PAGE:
84 CLEARING THE SMOKE between the lip or cheek and gum. Moist snuff consists of tobacco stems and leaves that are processed into fine particles or strips. It has a moisture content of up to 50%. It is sold in both loose form and ready-to-use pouches (also called packets or sachets) that contain about 0.5 grams to- bacco. Moist snuff is available in two varieties, according to the size and consistency of the tobacco: long cut and fine cut. Moist snuff is by far the more prevalent form of snuff used in the United States. Chewing tobacco is a coarsely shredded, flavored tobacco that is sold in pouches of tobacco leaves or in âplugâ or âtwistâ form. Chewing to- bacco is chewed or held in the cheek or lower lip. Curing, Blending, and Processing The genus Nicotiana is indigenous to the Americas. A member of the family Solanaceae, Nicotiana contains more than 64 species. In the United States, the tobacco used in cigarettes, cigars, and smokeless products comes from the species N. tabacum and can be categorized by the three traditional methods used in curing or by the geographic region in which it is grown. These are distinguished by important differences in sugar, nicotine, and nitrogen content (Browne, 1990). Flue curing uses high heat to speed the curing process and control humidity. The principal chemical change is conversion of starch to sugars. During the aging of cured tobacco, enzymatic oxidation of amino acids and carbohydrates takes place. The water content, acidity, and concentra- tion of malic and citric acids increase. There are other, undefined chemical changes that occur, resulting in increased aroma and a less bitter taste. Flue-cured tobacco is also called Bright (also known as Virginia) tobacco. These plants are grown in sandy soils from Virginia to Florida, but their agriculture is centered in North Carolina. These tobaccos generally have low-nitrogen, high-sugar content. The smoke from Bright is acidic with a light aroma. Bright tobacco has medium nicotine content. Air curing uses heat only to maintain temperature and humidity, not to speed the curing process. The primary chemical changes that occur during air curing are protein degradation, polyphenol formation, and a change in the composition of organic acids. Air-cured tobacco consists of Burley and Maryland tobacco. These plants are grown in silt loams in Kentucky, Tennessee, and western North Carolina and in sandy loam soils in southern Maryland. These tobaccos have very low-sugar content and are more heavily fertilized with manure and artificial fertilizer than the flue-cured products. Air-cured tobaccos have an alkaline smoke, fuller aroma, and high nicotine content. Maryland tobacco also has the quality of continuing to burn on its own, making it less likely to self-extinguish. Sun-cured or oriental tobaccos (Oriental) require a Mediterranean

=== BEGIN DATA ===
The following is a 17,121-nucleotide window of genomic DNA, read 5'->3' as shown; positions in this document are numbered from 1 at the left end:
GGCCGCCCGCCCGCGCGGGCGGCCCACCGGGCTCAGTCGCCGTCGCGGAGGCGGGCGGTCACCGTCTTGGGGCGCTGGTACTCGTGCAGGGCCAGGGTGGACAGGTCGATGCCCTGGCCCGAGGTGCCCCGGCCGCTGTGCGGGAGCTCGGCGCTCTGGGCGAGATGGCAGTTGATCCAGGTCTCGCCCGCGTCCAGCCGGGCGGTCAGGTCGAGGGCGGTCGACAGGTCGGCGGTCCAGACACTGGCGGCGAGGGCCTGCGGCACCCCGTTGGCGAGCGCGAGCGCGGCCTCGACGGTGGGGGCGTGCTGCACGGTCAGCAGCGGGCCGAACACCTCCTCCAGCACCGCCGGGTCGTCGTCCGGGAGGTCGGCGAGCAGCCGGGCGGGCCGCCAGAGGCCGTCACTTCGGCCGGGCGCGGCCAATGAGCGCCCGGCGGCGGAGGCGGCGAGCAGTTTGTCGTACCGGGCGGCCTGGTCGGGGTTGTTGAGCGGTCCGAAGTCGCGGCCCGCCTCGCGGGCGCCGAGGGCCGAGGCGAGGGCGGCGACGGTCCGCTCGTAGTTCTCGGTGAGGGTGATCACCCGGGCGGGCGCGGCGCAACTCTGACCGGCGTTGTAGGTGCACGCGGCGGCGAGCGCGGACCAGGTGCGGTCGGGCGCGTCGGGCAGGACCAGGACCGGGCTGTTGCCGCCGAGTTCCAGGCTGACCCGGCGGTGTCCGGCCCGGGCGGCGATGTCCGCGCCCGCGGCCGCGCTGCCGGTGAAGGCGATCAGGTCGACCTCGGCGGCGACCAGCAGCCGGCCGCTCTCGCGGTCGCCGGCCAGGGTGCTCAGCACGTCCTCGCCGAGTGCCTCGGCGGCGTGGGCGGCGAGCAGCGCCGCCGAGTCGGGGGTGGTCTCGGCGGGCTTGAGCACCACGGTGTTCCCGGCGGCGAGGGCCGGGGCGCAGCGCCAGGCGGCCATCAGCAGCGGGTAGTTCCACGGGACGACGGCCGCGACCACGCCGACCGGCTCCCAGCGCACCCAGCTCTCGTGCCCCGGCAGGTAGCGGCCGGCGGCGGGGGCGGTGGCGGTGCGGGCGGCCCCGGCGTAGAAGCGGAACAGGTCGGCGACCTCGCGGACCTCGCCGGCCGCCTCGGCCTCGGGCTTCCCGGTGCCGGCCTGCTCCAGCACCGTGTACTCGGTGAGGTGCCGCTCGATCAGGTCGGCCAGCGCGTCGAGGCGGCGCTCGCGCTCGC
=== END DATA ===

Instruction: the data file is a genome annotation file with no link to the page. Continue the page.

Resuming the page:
PRODUCTS FOR TOBACCO EXPOSURE REDUCTION 85 climate and come mostly from Turkey, Greece, Yugoslavia, Bulgaria, and Russia. They are cultivated with little fertilizer. Oriental tobaccos have mild, aromatic smoke and low nicotine content. Cigarettes, cigars, and smokeless products use blended tobaccos. The largest component of most cigarette blends in the United States is Bright tobacco (Browne, 1990). Blends are made to achieve specific pH, taste, burning characteristics, and nicotine content. The type of tobacco blend found in cigarettes significantly affects the pH, nicotine content, and tox- icity of the smoke produced. The blend can be manipulated by a choice of 60 species and 100 varieties of tobacco. Almost all commercial tobacco products, however, use N. tabacum species and a small amount of N. rustica in some specialized tobacco products. Cured tobacco lines can contain between 0.2 and 4.75% nicotine (depending on plant genetics, growing conditions, and place of harvest from the stalk; NIH, 1996). In addition to tobacco leaf, reconstituted sheet tobacco is also used in most commercial products. Cigarettes primarily made with reconstituted tobacco deliver lower smoke yields of tar, phenols, and benzo [a] pyrene (NIH, 1996). Reconstituted tobacco sheet is also used for economic rea- sons and for the introduction of additives that change various characteris- tics of the cigarette. Reconstituted tobacco results from a process that combines stems, leaves, and tobacco scrap into a slurry or from making a tobacco âpaper,â which is cut (Browne, 1990). Another alternative to leaf tobacco is puffed, expanded, or freeze- dried tobacco (Hoffman and Hoffman, 1997; NIH, 1996). Less tobacco is therefore needed to fill a cigarette while still providing a sensation of fullness and substance in the smoke. While tobacco is being cured, it loses some of its integrity through water loss. Expanding tobacco increases its filling capacity in the final tobacco column of the cigarette by primarily restoring the original cellular structure. This process is performed by ex- panding the cells with water, steam, and various organic or inorganic fluids depending on the manufacturers patent (David and Nielsen, 1999; NIH, 1996). The pH strongly influences the concentration of free nicotine in to- bacco smoke. The pH is influenced by the type of tobacco used, as well as by the addition of ammonia to the manufacturing process. Free nicotine has a greater effect on the sensory nerves in the mouth and throat than protonated nicotine, which contributes to the impact or strength of the cigarette. Free nicotine is absorbed more rapidly than protonated nicotine across mucous membranes. The phenomenon of more rapid absorption of nicotine at higher pH has been documented in people using different brands of smokeless tobacco. Free nicotine is absorbed through the mouth from alkaline pipe, cigar, and dark cigarette smoke, but not from acidic smoke of blonde tobacco cigarettes. Free nicotine may be absorbed more